With the COP26 conference underway, the environmental impact of the built environment is understandably high on the agenda of the Scottish real estate industry.

It's often said that 40% of worldwide CO2 emissions can be attributed to real estate so it's no surprise that owners and occupiers of property are looking for ways to reduce the adverse effect that real estate has on climate change.

One of the tools that parties can use to implement positive changes is known as a green lease.

So what exactly is a green lease?

Firstly, to deal with a common misconception, a green lease is not a specific type of document and there currently is no industry standard "green lease" in place. Instead, it is better to understand the concept as being a series of provisions that can be inserted into the types of leases that we already use.

These provisions enable owners and occupiers of buildings to work together to reduce the environmental impact of those buildings and to improve sustainability. Typically, these provisions will deal with matters like:

  • reducing carbon emissions;
  • compliance with energy efficiency regulations;
  • waste reduction strategies; and
  • green transport measures.

There will also be a requirement under the lease to regularly report on these matters in a standardised fashion.

Just how green should your lease be?

Clauses covering these matters have been around for a while now although historically, the provisions have differed significantly in their complexity and enforceability, known colloquially as being different shades of green. Many green clauses in leases to date have been in the "light green" category, these being mostly aspirational provisions with nothing binding on the landlord or the tenant. For example, this could be reporting on the environmental performance of the buildings on an annual basis and keeping track of utility bill costs.

The reason for this light green approach was that parties were often concerned about what any more onerous provisions might do to adversely affect the value of the property or rent review provisions under the lease, particularly for investors who weren’t used to seeing these clauses in leases.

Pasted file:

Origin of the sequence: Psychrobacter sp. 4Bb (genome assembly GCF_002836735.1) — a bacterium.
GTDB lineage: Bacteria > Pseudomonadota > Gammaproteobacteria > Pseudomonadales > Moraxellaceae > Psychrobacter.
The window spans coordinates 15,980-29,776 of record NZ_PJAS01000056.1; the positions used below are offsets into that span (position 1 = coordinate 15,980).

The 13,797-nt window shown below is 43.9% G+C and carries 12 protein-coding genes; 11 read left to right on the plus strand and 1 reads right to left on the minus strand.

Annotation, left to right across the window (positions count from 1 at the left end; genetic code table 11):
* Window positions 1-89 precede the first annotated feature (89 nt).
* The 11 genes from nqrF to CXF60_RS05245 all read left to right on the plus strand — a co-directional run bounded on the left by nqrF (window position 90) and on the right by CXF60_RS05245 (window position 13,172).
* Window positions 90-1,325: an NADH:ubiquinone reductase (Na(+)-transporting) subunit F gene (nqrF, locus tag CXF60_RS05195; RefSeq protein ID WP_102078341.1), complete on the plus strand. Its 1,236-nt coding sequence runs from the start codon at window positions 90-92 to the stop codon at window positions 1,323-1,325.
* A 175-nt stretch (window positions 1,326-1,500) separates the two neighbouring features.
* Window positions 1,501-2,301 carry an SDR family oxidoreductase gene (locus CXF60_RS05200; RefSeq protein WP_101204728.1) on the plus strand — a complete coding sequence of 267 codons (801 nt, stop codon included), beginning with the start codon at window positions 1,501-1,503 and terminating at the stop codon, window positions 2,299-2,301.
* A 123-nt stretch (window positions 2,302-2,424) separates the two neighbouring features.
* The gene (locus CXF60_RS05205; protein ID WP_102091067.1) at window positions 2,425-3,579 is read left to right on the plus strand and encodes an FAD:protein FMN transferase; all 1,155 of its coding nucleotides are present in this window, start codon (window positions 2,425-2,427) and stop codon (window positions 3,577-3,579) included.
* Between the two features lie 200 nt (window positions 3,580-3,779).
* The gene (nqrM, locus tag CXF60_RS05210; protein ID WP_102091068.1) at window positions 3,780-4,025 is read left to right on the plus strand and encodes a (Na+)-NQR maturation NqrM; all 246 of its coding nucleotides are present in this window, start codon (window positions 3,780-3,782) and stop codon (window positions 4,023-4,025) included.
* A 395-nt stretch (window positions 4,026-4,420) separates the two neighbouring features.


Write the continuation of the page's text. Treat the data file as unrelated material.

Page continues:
However, we are now seeing a trend towards more comprehensive "dark green" provisions being included in leases, particularly at the top end of the market. This is partially due to the Scottish government's drive to be carbon net-zero by 2045, but also because large investment funds and large corporate occupiers now have much more stringent ESG requirements when taking on new properties.

As a result, the trend towards green leases is not being driven by legislation (at the moment), but by the owners and occupiers of the buildings themselves.

The parties will need to be aware that the darker green provisions will impact a number of different areas of the lease - such as consent to alterations, service charge, and reinstatement at lease termination. Consideration will also need to be given to the appropriate consequences for breach of the provisions.

Are green leases here to stay?

Regardless of the specific green clauses used in a lease, there will need to be a collaborative approach between landlords and tenants for the provisions to be successful.

Landlords and tenants can both benefit from improving the environmental performance of building but there are some concerns that the darker green lease provisions could prove unattractive, or even unviable to potential occupiers. For example, a tenant in a short-term lease might be unwilling to implement costly improvements to a building if the payback from the work will only be realised after the lease has expired.

However, the ESG reporting requirements of organisations will likely mandate that large occupiers in particular need to implement at least a light green shade of lease in any new lettings, from a reputational perspective as much as any commitment to environmental change. There is also some evidence that buildings with green credentials are attracting a premium, both in capital value and in rental income.

There is not a one size fits all green lease that will be applicable to every organisation, but they are certainly something that the real estate industry is going to have to get used to over the coming years.


Graeme Imrie

Senior Associate